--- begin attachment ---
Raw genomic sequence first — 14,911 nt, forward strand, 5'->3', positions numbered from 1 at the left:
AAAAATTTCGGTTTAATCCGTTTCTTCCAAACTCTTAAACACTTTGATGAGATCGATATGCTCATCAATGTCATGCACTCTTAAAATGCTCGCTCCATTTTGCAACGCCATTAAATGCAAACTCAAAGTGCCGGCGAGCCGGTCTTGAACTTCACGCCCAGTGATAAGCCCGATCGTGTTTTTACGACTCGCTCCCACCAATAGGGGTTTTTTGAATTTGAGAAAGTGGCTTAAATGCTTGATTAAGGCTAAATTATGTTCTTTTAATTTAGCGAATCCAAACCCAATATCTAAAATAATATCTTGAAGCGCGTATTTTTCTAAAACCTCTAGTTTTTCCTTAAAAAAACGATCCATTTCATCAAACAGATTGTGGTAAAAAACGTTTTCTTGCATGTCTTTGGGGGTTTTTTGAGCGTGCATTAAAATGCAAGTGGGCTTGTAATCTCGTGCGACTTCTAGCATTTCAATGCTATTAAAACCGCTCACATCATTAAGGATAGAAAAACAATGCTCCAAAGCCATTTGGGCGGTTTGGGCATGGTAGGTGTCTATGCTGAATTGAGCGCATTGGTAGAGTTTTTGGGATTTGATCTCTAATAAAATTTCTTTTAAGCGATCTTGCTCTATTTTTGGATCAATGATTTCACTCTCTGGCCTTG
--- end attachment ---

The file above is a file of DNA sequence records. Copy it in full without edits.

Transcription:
Raw genomic sequence first — 14,911 nt, forward strand, 5'->3', positions numbered from 1 at the left:
AAAAATTTCGGTTTAATCCGTTTCTTCCAAACTCTTAAACACTTTGATGAGATCGATATGCTCATCAATGTCATGCACTCTTAAAATGCTCGCTCCATTTTGCAACGCCATTAAATGCAAACTCAAAGTGCCGGCGAGCCGGTCTTGAACTTCACGCCCAGTGATAAGCCCGATCGTGTTTTTACGACTCGCTCCCACCAATAGGGGTTTTTTGAATTTGAGAAAGTGGCTTAAATGCTTGATTAAGGCTAAATTATGTTCTTTTAATTTAGCGAATCCAAACCCAATATCTAAAATAATATCTTGAAGCGCGTATTTTTCTAAAACCTCTAGTTTTTCCTTAAAAAAACGATCCATTTCATCAAACAGATTGTGGTAAAAAACGTTTTCTTGCATGTCTTTGGGGGTTTTTTGAGCGTGCATTAAAATGCAAGTGGGCTTGTAATCTCGTGCGACTTCTAGCATTTCAATGCTATTAAAACCGCTCACATCATTAAGGATAGAAAAACAATGCTCCAAAGCCATTTGGGCGGTTTGGGCATGGTAGGTGTCTATGCTGAATTGAGCGCATTGGTAGAGTTTTTGGGATTTGATCTCTAATAAAATTTCTTTTAAGCGATCTTGCTCTATTTTTGGATCAATGATTTCACTCTCTGGCCTTG